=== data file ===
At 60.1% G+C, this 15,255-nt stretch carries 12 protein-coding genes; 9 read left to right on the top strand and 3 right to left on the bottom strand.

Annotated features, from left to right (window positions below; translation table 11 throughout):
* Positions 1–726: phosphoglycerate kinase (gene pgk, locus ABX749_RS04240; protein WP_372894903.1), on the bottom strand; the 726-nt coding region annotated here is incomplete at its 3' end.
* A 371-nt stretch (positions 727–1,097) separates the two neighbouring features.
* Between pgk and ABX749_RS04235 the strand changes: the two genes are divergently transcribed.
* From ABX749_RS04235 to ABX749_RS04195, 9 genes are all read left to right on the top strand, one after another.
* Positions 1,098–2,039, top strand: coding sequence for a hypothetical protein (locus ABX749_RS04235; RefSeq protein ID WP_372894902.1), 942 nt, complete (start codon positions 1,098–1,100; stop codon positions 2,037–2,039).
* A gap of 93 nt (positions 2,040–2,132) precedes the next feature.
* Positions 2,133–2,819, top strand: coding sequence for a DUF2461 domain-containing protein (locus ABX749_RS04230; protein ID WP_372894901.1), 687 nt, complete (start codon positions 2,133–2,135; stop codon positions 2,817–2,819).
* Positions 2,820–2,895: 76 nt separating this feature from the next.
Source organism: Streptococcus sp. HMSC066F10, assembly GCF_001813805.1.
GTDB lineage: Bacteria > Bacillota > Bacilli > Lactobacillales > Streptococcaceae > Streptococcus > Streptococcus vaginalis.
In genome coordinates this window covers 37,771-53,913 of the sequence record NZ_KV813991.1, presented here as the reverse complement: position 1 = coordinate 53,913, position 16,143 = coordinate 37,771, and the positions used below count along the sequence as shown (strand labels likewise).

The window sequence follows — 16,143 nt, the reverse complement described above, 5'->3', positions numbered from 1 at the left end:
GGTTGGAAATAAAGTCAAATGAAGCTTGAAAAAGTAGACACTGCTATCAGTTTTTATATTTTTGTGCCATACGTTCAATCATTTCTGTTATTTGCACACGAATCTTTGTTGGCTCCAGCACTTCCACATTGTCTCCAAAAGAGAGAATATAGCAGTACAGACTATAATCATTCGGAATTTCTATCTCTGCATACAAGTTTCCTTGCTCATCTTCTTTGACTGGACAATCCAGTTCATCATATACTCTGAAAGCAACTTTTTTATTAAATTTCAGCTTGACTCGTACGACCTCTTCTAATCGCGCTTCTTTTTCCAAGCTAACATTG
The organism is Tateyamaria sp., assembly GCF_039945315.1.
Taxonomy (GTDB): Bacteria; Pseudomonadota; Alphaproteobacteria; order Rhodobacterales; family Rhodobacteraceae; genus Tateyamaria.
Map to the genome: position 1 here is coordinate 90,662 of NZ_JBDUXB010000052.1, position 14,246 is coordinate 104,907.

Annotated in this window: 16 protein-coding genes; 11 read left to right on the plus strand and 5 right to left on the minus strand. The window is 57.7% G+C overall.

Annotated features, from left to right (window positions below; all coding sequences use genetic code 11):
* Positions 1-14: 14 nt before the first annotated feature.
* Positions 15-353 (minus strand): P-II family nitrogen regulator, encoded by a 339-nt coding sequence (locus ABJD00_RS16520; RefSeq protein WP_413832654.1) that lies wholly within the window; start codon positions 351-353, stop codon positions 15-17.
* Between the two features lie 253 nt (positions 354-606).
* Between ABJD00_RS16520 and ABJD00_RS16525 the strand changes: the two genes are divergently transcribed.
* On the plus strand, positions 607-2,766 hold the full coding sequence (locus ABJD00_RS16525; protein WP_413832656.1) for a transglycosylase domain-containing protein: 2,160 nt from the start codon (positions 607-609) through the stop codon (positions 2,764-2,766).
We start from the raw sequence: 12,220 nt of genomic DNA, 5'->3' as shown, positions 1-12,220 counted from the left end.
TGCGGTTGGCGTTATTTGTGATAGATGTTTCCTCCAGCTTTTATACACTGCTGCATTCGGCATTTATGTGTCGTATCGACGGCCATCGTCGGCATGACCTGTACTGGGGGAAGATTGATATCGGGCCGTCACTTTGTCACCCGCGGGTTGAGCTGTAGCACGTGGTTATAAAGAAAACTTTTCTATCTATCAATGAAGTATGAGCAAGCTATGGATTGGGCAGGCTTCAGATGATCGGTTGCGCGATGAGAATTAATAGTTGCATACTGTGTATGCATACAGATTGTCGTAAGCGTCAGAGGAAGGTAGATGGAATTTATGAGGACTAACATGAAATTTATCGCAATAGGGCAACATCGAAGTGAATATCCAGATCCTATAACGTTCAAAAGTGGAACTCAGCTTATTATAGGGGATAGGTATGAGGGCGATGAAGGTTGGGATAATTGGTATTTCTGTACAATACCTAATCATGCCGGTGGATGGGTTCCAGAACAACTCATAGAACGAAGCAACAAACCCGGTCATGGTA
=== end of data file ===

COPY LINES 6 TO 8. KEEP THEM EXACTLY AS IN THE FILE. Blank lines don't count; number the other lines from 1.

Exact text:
* From ABX749_RS04235 to ABX749_RS04195, 9 genes are all read left to right on the top strand, one after another.
* Positions 1,098–2,039, top strand: coding sequence for a hypothetical protein (locus ABX749_RS04235; RefSeq protein ID WP_372894902.1), 942 nt, complete (start codon positions 1,098–1,100; stop codon positions 2,037–2,039).
* A gap of 93 nt (positions 2,040–2,132) precedes the next feature.